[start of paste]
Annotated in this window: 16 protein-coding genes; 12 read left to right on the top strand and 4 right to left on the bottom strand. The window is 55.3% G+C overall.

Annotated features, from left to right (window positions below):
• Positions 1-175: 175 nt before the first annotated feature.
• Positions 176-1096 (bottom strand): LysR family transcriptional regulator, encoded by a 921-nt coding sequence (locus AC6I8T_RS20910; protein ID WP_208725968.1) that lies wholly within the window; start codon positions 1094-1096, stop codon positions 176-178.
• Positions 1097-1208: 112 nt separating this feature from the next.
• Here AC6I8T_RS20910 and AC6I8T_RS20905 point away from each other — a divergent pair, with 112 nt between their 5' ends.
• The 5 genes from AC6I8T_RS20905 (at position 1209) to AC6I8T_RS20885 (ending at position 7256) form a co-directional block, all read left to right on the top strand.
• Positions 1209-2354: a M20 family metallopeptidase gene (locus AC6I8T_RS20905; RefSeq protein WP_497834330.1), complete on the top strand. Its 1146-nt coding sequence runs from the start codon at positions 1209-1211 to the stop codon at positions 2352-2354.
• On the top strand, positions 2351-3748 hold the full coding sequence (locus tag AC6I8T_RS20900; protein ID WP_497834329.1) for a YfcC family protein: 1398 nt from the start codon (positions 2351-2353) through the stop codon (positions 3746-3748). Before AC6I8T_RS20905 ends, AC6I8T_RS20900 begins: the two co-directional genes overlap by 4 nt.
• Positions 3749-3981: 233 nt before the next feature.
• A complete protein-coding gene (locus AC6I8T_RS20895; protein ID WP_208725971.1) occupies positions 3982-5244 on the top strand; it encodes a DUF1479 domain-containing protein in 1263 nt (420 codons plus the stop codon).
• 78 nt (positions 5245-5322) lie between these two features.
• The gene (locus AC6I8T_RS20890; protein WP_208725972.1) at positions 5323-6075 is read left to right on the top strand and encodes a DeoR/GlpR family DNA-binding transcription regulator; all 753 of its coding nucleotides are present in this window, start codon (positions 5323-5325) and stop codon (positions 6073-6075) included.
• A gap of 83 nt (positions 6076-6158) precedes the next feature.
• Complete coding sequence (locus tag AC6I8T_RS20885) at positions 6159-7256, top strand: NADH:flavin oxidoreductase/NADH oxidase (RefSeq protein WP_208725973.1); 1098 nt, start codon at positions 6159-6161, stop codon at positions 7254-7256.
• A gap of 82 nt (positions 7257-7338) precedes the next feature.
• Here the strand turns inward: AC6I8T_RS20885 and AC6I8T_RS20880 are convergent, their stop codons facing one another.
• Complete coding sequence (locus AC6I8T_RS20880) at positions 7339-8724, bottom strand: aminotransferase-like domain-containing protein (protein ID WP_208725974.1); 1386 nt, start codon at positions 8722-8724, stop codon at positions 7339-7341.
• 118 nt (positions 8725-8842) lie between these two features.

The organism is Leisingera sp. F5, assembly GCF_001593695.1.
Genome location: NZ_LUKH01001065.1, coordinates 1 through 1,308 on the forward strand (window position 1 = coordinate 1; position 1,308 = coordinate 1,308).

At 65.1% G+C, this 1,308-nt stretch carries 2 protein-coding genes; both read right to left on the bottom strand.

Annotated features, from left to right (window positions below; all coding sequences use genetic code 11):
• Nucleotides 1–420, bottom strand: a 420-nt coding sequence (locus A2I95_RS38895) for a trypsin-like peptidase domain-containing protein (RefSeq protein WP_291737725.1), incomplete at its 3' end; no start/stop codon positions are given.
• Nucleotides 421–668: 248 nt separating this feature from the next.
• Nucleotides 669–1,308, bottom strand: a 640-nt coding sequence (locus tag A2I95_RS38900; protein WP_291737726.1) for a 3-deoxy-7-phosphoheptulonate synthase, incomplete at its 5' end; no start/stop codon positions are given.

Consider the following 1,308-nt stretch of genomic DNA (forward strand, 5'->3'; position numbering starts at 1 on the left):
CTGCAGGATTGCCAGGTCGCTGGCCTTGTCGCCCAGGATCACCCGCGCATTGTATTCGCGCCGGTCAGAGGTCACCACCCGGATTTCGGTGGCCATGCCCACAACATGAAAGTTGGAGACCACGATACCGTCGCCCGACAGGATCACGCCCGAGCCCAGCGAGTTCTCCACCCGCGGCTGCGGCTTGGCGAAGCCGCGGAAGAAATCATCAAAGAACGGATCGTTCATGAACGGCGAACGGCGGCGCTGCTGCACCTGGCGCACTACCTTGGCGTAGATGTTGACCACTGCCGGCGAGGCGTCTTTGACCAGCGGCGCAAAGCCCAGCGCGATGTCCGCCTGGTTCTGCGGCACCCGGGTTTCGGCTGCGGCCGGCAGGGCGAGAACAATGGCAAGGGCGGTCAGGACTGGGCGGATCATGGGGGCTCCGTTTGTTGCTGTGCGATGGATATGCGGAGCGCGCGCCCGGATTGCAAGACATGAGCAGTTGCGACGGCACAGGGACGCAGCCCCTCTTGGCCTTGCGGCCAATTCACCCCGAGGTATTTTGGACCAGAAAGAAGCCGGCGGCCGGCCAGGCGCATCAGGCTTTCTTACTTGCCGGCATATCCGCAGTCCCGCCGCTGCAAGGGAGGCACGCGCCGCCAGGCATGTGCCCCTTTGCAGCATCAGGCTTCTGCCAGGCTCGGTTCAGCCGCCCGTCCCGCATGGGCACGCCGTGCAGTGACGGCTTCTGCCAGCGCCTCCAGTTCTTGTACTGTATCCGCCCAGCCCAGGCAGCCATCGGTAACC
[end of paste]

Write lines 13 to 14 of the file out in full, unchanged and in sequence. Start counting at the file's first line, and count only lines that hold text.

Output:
• The gene (locus AC6I8T_RS20890; protein WP_208725972.1) at positions 5323-6075 is read left to right on the top strand and encodes a DeoR/GlpR family DNA-binding transcription regulator; all 753 of its coding nucleotides are present in this window, start codon (positions 5323-5325) and stop codon (positions 6073-6075) included.
• A gap of 83 nt (positions 6076-6158) precedes the next feature.